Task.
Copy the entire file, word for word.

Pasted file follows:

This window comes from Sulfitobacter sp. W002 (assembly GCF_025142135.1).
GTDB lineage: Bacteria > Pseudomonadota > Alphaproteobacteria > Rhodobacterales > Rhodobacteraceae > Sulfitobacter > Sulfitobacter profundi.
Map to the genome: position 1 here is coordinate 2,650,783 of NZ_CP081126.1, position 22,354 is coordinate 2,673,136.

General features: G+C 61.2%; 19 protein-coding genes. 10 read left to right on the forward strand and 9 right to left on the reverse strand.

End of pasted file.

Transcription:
This window comes from Sulfitobacter sp. W002 (assembly GCF_025142135.1).
GTDB lineage: Bacteria > Pseudomonadota > Alphaproteobacteria > Rhodobacterales > Rhodobacteraceae > Sulfitobacter > Sulfitobacter profundi.
Map to the genome: position 1 here is coordinate 2,650,783 of NZ_CP081126.1, position 22,354 is coordinate 2,673,136.

General features: G+C 61.2%; 19 protein-coding genes. 10 read left to right on the forward strand and 9 right to left on the reverse strand.